• All-inclusive kit.  Most contain every component you need, but make sure you know what you are getting.  Some come with tubing, some don’t.  Mine was very complete with everything needed, except common tools.
  • Holding tank size.  Mine came with a 4 gallon (3.2 available), but I would prefer at least a 14 gallon that would have 10.7 gallons of RO water on hand at any point in time.  Only having 3.2 gallons available to dispense at a time, means that when preparing for a brew day, I must empty the tank twice to get enough water for my all-electric Brewer’s Edge Mash & Boil’s 4 gallon batch sizes.
  • Transparent filter cover for first stage.  I liked this feature in the one I purchased, because it allows me to see when the filter will turn from a new white color to brown and rusty or whatever it will turn to.
  • Daily throughput.  Again, decide what your needs are.  Ours is just for brewing and drinking water at two faucets.  75 gallons per day is completely sufficient for us.  If you are starting a nano-brewery, you’ll probably need more.

How they work

Essentially water comes in from the source, and goes through 3 pre-filters, then goes to the reverse osmosis membrane where the water is then split into waste water and RO water.  Finally, it then either goes straight out to the faucet or goes to the holding tank reservoir.

Stage 1 Sediment Filter (PP): Sediment filtration extracts suspended sediment, dirt, rust, silt and sand

Stage 2 Granulated Activated Carbon (GAC): pre-filter reduces and removes: chlorine, volatile organic compounds (V.O.C), pesticides, nitrates, herbicides, tastes, odor, and disinfection by-products (Chloramines, THM, TCE)

Stage 3 Carbon Block (CTO): pre-filter removes Chlorine, then reduces or entirely removes Pesticides, Nitrates, Herbicides, tastes, odor, and disinfection by-products (chloramines, THM, TCE), Volatile Organic Compounds (V.O.C).

Stage 4 Reverse Osmosis Membrane (RO): This semi permeable membrane filters and rejects tiny impurities down to 0.0001 of a micron removing impurities such as colloid, heavy metal, dissolved solids, germs and other harmful substances. Virtually only water molecules and dissolved oxygen can pass through the Reverse Osmosis Membrane. The rejected contaminants are flushed to drain. The good output is now essentially RO water!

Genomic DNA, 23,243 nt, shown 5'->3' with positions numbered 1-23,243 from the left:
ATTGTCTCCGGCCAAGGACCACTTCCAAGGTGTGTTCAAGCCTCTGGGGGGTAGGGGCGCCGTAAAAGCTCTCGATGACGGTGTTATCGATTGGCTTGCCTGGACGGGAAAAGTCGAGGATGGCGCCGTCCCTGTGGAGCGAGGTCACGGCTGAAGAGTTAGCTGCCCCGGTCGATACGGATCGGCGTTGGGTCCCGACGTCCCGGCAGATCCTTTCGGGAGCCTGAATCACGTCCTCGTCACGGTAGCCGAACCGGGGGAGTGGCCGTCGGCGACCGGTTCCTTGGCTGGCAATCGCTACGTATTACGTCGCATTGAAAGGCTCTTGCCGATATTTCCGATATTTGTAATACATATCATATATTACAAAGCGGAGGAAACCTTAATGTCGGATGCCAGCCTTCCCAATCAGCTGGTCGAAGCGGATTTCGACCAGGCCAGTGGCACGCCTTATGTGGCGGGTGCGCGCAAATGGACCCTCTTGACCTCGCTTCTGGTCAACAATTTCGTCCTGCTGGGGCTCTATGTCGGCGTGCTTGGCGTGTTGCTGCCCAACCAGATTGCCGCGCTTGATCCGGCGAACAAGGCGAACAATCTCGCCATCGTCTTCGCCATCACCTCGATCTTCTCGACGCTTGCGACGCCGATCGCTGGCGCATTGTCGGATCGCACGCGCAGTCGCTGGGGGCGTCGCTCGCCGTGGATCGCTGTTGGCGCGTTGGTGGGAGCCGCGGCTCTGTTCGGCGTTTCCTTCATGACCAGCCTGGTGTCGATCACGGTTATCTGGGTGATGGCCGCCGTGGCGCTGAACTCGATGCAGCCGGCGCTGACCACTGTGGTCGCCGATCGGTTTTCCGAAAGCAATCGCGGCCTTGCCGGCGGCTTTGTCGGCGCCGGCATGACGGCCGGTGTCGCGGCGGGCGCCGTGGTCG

It is important to note that part of an RO system involves some waste water.  I haven’t measured it, but I’ve seen quotations that for every one gallon of RO water, the system will have rejected about 2.5 gallons of waste.  If you live in an area where water conservation is at a premium, you need to take this into consideration.

ASO Valve: This is the rectangular piece shown.  It shuts the system off when the tank is full to conserve water.

Stage 5 Post Activated Carbon Filter (PA): Post Carbon Final polishing filter for taste and odor.  The final clean water will either go to the faucet for immediate usage or will go to the holding tank for future on-demand supply.

Tools/Materials Required

First off, the items required will depend on the RO system you select.  In general the following items will be helpful
  • Cordless drill
  • Mounting screws (may or may not come with your system)
  • Tube cutter
    • Optional, but makes things easier
    • This should be an essential part of your brewing toolkit anyway for cutting kegging and dispensing tubing
  • Water pressure gauge
  • Various RO couplers, Tee’s and valves
    •      
  • Label maker – if you want to place labels on the tubing as well
    • Great to have in the brewery anyway
  • Color coded tubing
  • Inline TDS meter (optional)
  • Additional faucet (optional)

My Installation

The first step in the instructions is to test the water pressure.  This system required an input pressure between 45-70 psi.  I measured mine somewhere in the mid-70’s at the time of installation.  A little on the high side, but ok to go.
Rather than install my RO system under the already overcrowded area under our kitchen sink, I decided to install ours in our garage.  The main benefits were that when I do go to change filters, it will be significantly easier to replace them when they are at chest height and any spilled water won’t be a big deal in the garage either.
I had to add an additional 2×4 to the wall to span 2 studs and provide a sturdy mounting surface for the filter array.  This also provided some additional space between the filters and the walls, which makes removing and reinstalling the filters much easier.
Plumbing Connections
First off is an explanation of how the push fit connections work in an RO system.  This video clearly shows what is happening inside the connector and demonstrates how easy they are to connect and disconnect.

It is recommended that if you have a water softener, to pull the RO system supply from the softened water, rather than your hard water.  The ion exchanged water coming from the water softener is apparently easier on the RO system than just plain hard water.  Fortunately, our laundry tub in the garage was already plumbed for soft water on the cold side, so I just had to tap into the supply.